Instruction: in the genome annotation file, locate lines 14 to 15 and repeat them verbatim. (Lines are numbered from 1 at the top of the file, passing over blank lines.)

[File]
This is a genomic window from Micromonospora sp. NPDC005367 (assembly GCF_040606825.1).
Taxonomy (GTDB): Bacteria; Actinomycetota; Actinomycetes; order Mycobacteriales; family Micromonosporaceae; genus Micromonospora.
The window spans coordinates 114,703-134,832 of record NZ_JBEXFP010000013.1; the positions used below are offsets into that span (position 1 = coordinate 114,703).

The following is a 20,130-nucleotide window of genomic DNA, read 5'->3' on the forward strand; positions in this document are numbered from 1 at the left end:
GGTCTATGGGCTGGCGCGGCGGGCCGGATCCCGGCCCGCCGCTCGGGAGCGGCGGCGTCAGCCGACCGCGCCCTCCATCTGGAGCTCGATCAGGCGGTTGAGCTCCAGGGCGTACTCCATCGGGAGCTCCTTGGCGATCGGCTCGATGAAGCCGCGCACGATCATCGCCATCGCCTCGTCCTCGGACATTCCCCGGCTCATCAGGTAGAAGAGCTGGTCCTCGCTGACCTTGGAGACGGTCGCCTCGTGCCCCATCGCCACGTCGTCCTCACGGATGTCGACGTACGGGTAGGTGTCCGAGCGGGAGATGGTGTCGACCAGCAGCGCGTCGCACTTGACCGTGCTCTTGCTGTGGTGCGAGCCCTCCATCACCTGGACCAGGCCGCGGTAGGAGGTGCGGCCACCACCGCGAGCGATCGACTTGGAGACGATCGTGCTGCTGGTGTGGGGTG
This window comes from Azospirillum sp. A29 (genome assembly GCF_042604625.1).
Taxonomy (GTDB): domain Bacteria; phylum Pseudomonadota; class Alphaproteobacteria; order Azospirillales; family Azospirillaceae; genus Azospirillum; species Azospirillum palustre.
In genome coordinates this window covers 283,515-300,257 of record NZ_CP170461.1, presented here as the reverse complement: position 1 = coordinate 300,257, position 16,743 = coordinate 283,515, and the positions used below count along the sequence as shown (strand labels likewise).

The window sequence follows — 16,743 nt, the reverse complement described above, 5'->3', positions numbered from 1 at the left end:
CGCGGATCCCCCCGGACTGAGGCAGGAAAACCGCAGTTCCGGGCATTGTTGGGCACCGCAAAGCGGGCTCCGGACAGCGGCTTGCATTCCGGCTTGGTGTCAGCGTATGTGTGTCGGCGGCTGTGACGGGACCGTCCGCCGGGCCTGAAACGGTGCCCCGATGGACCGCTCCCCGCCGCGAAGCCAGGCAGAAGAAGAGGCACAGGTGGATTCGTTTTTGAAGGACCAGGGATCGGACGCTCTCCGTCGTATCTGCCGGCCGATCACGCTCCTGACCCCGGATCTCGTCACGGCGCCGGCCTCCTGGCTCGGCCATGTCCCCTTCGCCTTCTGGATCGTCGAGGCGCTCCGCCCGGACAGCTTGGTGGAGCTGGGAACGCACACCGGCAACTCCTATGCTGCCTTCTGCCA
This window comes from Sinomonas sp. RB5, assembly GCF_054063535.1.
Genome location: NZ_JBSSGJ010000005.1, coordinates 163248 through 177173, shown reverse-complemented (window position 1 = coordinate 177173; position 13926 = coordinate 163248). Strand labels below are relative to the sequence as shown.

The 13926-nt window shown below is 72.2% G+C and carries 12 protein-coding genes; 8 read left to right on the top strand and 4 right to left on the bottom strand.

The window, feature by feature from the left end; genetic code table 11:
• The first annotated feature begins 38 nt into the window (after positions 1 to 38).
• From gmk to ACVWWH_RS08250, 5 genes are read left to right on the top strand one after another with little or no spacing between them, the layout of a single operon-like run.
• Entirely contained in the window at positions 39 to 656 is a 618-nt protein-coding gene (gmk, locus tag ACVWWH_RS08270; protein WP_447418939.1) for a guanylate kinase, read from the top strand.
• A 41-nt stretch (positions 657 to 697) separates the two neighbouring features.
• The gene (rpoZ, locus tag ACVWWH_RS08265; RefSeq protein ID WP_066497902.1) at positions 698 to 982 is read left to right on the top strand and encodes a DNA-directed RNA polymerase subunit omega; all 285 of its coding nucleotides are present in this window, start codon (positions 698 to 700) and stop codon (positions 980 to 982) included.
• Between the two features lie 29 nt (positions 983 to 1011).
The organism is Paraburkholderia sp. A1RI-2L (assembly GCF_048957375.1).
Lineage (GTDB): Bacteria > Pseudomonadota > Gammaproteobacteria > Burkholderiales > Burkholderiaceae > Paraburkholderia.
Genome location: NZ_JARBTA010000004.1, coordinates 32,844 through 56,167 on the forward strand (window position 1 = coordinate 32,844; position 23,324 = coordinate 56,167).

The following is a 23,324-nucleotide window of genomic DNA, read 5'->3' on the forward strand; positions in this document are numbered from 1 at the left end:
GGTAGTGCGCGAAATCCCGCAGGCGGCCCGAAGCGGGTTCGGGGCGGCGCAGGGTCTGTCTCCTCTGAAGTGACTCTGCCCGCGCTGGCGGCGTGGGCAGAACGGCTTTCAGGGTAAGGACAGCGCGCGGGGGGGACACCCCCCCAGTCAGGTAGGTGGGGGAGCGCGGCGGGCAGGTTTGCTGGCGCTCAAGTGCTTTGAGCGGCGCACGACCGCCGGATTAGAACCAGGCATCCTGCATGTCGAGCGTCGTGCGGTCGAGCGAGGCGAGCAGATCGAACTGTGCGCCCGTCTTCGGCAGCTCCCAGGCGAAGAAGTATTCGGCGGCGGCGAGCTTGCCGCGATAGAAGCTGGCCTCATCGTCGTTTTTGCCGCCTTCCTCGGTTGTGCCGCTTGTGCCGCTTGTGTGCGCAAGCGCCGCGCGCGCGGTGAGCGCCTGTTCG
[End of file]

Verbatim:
The window, feature by feature from the left end; genetic code table 11:
• The first annotated feature begins 38 nt into the window (after positions 1 to 38).